Tuesday, April 20, 2010

A Pocket full of Presentation Power

I’ve written about the new generation of micro projectors since they were first announced, seeing in them great potential as a tool for presentations, and a technology which could have great implications for the future of smartphones and other mobile devices. A PR representative of 3M contacted me a couple of weeks ago and asked if I’d like to check out their latest micro-projector for business users, the MPro150. I explained my freelance status but he still offered to send me a review unit.

Seeing and sampling new technology is far different from actually having an opportunity to throughly explore and play with the features of tools like this. I have to say I’ve been duly impressed with the image quality and versatility of a projector just five inches long For real estate professionals who like their gadgets, this could be a useful tool for presentations to small groups, buyers or sellers in any setting where your laptop screen just isn’t big enough.

3M recommends the MPro150 for projecting up to images up to 50 inches wide, measured diagonally, but I found the quality acceptable at larger sizes. In fact, everyone I demonstrated the unit to was dazzled by the quality and size of the images coming out of this pocket-sized projector in a sufficiently darkened room.

The MPro150 uses an ultra bright LED and extremely compact lens to deliver those results. In addition to mini-USB and VGA/AV input ports for connecting it to a computer or external video source. It has 1GB of internal memory, and a microSD card slot for for storing media files. The unit can display MPEG4 video files, JPEGs, PDFs and Microsoft Office files directly from memory, without being connected to a computer, and is also an MP3 player. The package includes all cables, an AC adapter with international adapters, a 1GB microSD card, mini-tripod and two hour lithium ion battery. Suggested retail is $395.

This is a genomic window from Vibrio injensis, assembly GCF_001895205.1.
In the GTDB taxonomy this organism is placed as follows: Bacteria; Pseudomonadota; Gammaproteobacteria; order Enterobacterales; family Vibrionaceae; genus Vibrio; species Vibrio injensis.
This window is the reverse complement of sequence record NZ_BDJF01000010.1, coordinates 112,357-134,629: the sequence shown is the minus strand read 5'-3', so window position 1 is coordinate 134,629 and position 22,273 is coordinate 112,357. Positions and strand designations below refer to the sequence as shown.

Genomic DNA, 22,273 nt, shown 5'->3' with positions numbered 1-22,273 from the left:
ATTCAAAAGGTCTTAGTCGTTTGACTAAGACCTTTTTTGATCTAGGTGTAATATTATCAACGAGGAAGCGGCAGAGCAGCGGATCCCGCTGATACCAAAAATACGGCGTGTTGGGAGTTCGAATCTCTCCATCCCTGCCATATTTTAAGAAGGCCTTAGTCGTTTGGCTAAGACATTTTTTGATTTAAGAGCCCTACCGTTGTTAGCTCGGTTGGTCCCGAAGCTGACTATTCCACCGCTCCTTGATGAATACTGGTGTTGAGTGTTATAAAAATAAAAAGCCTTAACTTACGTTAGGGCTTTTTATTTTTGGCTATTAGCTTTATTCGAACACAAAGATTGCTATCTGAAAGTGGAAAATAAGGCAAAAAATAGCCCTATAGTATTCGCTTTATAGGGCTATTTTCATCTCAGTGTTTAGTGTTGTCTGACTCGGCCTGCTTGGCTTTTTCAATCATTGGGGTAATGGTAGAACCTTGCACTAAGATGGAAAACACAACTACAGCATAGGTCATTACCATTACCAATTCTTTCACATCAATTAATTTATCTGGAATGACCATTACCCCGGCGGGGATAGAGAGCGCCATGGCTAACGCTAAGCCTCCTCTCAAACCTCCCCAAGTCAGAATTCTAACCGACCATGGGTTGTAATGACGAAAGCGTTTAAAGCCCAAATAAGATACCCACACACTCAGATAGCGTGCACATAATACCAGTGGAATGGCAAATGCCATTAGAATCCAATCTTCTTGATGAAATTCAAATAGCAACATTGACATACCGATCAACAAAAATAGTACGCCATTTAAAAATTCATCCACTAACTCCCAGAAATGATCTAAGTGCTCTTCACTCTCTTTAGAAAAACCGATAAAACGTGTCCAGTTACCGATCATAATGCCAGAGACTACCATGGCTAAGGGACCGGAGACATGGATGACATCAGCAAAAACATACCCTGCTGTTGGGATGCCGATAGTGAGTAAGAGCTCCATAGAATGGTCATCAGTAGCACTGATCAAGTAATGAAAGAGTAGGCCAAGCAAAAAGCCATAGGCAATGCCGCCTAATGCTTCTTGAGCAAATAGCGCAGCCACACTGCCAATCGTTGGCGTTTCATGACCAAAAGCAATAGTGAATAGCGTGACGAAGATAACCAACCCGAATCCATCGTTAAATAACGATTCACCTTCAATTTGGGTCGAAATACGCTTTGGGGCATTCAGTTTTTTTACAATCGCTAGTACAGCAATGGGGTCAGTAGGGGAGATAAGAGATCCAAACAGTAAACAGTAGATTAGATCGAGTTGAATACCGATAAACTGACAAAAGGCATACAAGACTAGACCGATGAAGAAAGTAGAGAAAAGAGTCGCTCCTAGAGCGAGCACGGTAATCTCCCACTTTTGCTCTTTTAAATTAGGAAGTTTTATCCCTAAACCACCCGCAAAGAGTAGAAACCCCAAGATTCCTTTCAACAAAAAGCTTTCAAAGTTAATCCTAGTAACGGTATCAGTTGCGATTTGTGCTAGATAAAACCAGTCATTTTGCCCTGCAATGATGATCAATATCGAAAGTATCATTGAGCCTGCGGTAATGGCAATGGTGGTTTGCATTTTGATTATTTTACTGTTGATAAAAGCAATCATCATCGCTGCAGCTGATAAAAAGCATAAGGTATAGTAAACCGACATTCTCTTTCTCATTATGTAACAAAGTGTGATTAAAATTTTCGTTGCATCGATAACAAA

For real estate users, this could be a practical solution for presentations, whether displaying video from a connected source, or from its own internal memory, within limits. One could, for example, use the device for powerpoint presentation, to share large screen versions of JPEG tour images, or to play sample video tours for a small audience.

Video quality is as good as you can expect from an MPEG4 file, at VGA resolution, The larger the projected image the more apparent the limitations of that format. JPEGS, and content from connected devices hold up well, even when displayed larger than the recommended display size.

My camera captures videos as Quicktime movies, so I had to convert them to MPEG4 before I could play them back from internal memory. I saves these from iMovie on my Mac, then used the free file conversion service ZamZar(www.zamzar.com) on my PC. Once converted, I experienced no problems playing the videos from the MPro150’s internal memory and micro SD card.

In fact the only thing I found lacking in the MPro150 was a remote control for use when displaying files stored in memory. The unit does have several slide show settings, but when you want to step viewers through images or a presentation stored internally, it gets a little cumbersome clicking through images with the unit’s scroll wheel. I usually jarred the the projector in the process, and had to manually refocus the image. Of course, that’s not not a problem when driving the device from an external source, with its own remote.

I consider the lack of a remote a minor inconvenience when weighed against all that’s packed into the MPro150. If presentations are regular part of what you do in your pitch for new business, and you canafford this luxury, here’s a big screen projector you can literally slip into your pocket.

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